Writing Predictions for the Next Decade

On January 6, 2006 by Christy

After grumbling in the previous post about how writers make predictions about technology and not writing, I have to put my words where my thoughts are. So, here goes some predictions about I think writing will change over the next 10 years. I say writing, not just digital writing because I’m into all forms of writing (cross-media, get it?).

Primary Satellite Texts!
Authors will start creating their own satellite texts around their works. At present, most writers add to their original storyworld is another book or film to make a sequel or trilogy (if they’re lucky). These usually require the same characters being developed. Secondary characters and sub-plots are explored and ravaged by the fans. I predict that we’ll see the original authors getting into producing short and full-length stories that explore and do anarchic things to their secondary characters and sub-plots, using their own name and through an alias. They will also explore other arts types and mediums.

Extreme Cross-Media Stories
More and more stories will be told in the transfiction style. By transfiction I refer to stories that are distributed over more than one text, one medium. Each text, each story on each device or each website is not autonomous, unlike Henry Jenkins’ transmedia storytelling. In transfiction (a term to counter Jenkins’, though they should be the other way around!), the story is dependent on all the pieces on each medium, device or site to be read/experienced for it to be understood. Basically, no single segment will be sufficient. These will vary between being experienced simultaneously and sequentially. Examples we see now are parallel narratives with TV shows that you can participate with by answering a quiz on the Web, mobiles, etc (especially here in Oz). But, we’ll see stories, not just games being experienced this way. In consequence too, we’ll see more technologies for having ‘hyperlinks’ between media. Using blue-tooth, wireless, infra-red or something.

Playful Devices for Adults (not sex toys!!)
I predict that more toys, more non-serious gadgets will also be used for storytelling. We’ve seen, with the development of ARGs and just natural human experimentation, the use of ‘real-world’ devices for storytelling (mobile phones, email, PDAs, etc). I predict we’ll see more fun toys, gadgets, one-off items and multi-use items that allow us to play with the storyworlds. I’ll look forward to spending more time in the adult sections of bookstores rather than being in the toy shop all the time! This will lead to more pervasive entertainment, but also extreme branded entertainment. In the end, I think rather than having products that advertisers embed ito entertainment to reach the audiences, we’ll see entertainment/creation devices being THE product to produce.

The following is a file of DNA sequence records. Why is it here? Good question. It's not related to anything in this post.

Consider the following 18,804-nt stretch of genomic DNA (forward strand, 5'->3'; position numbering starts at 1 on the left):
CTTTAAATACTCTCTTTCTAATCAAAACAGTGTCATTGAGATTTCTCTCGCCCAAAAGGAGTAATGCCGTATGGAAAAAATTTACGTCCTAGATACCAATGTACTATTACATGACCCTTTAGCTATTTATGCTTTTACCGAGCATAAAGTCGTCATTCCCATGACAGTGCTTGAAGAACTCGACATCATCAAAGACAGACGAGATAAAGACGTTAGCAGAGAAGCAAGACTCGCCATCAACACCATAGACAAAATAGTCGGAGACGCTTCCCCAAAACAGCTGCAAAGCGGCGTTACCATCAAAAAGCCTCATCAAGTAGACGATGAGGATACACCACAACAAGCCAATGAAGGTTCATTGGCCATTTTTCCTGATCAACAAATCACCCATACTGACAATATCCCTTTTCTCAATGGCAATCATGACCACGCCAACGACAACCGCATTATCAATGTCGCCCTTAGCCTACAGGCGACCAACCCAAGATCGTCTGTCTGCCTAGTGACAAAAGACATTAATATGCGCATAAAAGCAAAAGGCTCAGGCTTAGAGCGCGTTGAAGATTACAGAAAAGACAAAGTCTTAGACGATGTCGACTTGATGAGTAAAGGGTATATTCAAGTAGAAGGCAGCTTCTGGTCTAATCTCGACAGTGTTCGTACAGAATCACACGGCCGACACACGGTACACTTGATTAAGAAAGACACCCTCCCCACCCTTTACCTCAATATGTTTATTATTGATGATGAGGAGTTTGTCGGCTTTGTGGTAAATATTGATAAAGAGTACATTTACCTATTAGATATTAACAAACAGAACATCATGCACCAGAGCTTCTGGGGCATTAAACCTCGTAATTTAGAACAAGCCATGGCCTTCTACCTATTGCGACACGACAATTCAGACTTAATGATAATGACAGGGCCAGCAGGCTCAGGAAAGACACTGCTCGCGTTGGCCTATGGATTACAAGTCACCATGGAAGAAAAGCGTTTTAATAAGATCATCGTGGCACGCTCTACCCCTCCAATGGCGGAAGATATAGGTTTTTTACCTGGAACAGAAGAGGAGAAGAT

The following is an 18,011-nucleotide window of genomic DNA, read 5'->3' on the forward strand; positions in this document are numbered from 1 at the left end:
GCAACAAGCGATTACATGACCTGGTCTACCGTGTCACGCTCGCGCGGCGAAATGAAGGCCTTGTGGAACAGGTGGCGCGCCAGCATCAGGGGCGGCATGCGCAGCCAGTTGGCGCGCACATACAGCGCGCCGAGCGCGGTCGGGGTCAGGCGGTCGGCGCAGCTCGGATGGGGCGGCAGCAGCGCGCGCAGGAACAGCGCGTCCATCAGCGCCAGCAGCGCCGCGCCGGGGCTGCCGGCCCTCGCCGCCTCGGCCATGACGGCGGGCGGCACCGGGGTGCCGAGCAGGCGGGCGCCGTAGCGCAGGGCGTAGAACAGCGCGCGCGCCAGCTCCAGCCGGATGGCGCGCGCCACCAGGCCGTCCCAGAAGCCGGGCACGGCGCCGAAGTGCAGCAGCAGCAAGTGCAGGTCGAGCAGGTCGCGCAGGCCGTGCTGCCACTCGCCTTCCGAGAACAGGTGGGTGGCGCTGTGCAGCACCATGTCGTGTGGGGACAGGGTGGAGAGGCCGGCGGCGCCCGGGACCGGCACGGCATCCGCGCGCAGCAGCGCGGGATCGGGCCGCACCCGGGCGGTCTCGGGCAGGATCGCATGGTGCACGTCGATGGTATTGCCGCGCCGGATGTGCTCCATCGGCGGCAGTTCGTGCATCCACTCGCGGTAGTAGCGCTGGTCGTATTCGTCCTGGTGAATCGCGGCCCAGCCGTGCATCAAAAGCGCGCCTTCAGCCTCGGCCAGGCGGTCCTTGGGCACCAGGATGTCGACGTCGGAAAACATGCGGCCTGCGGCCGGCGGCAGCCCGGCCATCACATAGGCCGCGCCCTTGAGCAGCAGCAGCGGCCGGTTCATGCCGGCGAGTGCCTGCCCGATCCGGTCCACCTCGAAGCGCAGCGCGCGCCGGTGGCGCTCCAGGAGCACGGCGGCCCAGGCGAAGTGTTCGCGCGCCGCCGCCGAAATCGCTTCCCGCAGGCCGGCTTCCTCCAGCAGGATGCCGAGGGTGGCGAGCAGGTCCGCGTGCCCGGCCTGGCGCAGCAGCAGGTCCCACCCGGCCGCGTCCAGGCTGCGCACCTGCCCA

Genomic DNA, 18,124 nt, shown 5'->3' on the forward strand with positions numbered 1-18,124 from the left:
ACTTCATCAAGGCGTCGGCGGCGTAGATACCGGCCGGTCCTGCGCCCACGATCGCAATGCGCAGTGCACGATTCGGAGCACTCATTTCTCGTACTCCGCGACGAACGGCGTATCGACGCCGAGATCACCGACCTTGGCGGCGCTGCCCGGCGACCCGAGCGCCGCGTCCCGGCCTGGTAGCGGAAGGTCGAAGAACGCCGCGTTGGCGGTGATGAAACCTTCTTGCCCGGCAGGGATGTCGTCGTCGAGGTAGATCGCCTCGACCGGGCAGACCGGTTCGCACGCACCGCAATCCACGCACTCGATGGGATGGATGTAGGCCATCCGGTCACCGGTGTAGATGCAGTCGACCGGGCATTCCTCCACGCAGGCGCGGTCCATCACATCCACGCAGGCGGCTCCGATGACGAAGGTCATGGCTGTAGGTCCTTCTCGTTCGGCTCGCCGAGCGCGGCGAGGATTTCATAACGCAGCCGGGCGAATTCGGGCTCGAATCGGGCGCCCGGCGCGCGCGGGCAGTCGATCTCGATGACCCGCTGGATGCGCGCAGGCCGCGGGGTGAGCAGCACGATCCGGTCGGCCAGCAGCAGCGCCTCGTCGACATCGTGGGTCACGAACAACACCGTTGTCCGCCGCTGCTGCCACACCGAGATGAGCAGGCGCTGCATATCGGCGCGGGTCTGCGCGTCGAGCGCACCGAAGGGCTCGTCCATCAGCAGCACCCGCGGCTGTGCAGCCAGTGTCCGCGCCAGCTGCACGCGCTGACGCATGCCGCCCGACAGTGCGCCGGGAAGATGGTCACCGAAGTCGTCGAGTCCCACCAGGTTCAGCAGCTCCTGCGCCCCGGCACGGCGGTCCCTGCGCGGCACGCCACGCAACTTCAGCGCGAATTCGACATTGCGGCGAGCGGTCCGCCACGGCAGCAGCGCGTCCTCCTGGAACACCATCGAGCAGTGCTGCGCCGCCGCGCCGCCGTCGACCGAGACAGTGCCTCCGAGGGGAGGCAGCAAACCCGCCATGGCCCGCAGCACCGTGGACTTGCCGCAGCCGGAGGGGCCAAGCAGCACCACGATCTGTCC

Stories embedded in Nature
At the same time as these playful gadgets I believe technologies will develop so that we can have more immersive storytelling in the real world. Characters, for instance, will be magically manifest with specially created fog projections (the technology is already out by the way); messages will appear in rock pools with specially created A-Life seaworms. Since the best stories are usually ones that use the medium in some way, I believe that these technologies will see more stories being written about Nature, magic and other magic-realism type genres.

Personalisation and the Shared Experience Crisis
More and more forms of entertainment will be created so that they are personalised to each audience member. By personalisation I refer to the abstract qualities for audience segments (think for instance about animated features and how there are jokes for kids and adults); and also to the technical personalisation for the individual abilities of the user. This will result in a crisis of reviewing and critiquing as there will be no shared experience of a work. What will happen then?

Return to Classic Storytelling
As a natural balancing reaction to the pervasiveness of collaborative authorship and epistolary fiction, there will be a return to the traditional form of fantasy storytelling with the single, narrated author and the stylised storytelling of the classics. We’ll even see the return of the old elaborate typography.

AI & Human Narrator Teams
Artificial Intelligence software will be utilised more for storytelling, including the simulation of AI. In the end, the best works will be those in which the author has a close relationship with the software program and the resulting work therefore is seen as a collaboration, a merging of the best two entertainers. So, we’ll see the Spielberg and C3PO colloboration and so on…:)

Portals to Quality Entertainment
We’ve seen companies become conglomerates. We’ve seen how many of these conglomerates are struggling. I think the move toward an entertainment company having many media outlets for a storyworld is the right instinct. But I think we’ll see more companies relying on storyworlds rather than mutliple products. So, for instance, we’ll have a conglomerate that is the guardian of the storyworld like King Kong. Since cross-media works exist over time, for many audiences, in many arts types, the production will be ongoing. There will also be related sub-worlds being developed and managed by the one company (see prediction one). For example, films about the world of giant creatures on the island etc. So, companies will manage worlds, not products, and they will find a way to link them all.